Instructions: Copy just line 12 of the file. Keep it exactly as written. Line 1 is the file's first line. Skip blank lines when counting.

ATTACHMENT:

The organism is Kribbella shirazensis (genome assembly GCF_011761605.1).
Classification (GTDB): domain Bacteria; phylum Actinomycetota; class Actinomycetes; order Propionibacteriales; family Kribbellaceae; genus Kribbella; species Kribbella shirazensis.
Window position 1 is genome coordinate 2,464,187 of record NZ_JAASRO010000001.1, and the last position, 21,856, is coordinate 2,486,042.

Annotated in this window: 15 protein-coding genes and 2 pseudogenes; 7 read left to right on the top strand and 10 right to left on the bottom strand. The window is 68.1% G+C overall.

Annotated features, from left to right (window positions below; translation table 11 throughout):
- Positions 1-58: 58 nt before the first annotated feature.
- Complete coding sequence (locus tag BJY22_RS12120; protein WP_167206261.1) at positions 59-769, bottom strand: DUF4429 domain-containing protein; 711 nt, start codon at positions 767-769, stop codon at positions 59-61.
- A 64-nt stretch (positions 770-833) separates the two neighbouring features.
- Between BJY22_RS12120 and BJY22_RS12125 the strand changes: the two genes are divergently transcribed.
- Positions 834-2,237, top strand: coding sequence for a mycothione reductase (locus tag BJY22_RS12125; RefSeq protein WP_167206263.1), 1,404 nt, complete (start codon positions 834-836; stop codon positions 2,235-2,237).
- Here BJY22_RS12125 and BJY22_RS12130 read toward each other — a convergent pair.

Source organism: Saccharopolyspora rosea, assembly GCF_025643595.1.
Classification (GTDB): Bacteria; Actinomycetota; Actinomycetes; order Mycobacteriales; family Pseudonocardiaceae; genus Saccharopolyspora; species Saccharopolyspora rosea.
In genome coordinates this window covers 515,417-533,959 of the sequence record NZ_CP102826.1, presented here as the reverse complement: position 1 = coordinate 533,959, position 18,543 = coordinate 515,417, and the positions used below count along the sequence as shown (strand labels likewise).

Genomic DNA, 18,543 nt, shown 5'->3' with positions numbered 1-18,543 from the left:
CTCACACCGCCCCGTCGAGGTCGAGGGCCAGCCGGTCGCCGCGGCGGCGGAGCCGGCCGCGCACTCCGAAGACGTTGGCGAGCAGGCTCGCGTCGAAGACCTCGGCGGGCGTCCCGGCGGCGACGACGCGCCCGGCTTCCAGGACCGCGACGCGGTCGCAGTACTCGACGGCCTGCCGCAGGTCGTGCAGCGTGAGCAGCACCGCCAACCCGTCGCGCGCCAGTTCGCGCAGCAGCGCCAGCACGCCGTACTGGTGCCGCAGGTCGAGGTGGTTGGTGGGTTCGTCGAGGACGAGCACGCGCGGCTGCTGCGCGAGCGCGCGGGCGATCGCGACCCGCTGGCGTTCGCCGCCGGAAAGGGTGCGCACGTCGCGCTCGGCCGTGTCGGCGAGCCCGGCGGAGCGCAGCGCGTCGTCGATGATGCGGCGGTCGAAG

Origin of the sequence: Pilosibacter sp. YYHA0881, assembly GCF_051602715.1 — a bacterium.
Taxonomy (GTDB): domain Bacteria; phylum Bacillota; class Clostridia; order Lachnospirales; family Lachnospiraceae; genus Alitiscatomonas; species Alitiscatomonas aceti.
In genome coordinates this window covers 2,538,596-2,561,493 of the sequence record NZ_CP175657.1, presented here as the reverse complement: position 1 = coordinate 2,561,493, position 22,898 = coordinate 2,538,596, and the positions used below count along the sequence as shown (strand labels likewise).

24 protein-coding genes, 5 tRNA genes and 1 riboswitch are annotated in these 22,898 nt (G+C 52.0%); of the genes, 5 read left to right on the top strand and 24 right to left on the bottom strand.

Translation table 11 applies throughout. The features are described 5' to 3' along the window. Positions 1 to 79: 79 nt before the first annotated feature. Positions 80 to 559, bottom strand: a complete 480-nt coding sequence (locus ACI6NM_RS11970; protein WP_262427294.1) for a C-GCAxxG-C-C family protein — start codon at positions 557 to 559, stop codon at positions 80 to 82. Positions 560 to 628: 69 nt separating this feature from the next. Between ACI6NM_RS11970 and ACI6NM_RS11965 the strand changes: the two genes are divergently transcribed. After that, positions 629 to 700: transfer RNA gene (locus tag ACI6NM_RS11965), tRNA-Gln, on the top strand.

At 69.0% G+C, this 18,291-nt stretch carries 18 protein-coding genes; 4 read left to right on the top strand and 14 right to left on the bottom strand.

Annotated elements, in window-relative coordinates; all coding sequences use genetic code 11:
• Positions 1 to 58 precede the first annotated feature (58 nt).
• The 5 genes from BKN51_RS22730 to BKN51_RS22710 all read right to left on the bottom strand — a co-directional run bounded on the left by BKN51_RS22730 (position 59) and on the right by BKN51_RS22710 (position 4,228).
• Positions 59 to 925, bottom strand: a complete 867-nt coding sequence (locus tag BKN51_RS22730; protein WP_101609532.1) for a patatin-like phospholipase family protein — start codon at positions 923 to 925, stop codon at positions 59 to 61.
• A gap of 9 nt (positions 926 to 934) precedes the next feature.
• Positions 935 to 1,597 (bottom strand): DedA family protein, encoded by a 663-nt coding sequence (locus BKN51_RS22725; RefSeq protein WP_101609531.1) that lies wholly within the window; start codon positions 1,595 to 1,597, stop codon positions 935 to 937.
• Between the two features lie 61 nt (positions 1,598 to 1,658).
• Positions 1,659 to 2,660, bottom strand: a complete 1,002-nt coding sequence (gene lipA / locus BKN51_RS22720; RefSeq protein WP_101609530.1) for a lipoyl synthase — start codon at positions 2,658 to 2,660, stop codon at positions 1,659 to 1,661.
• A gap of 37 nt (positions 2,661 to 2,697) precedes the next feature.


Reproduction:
Source organism: Saccharopolyspora rosea, assembly GCF_025643595.1.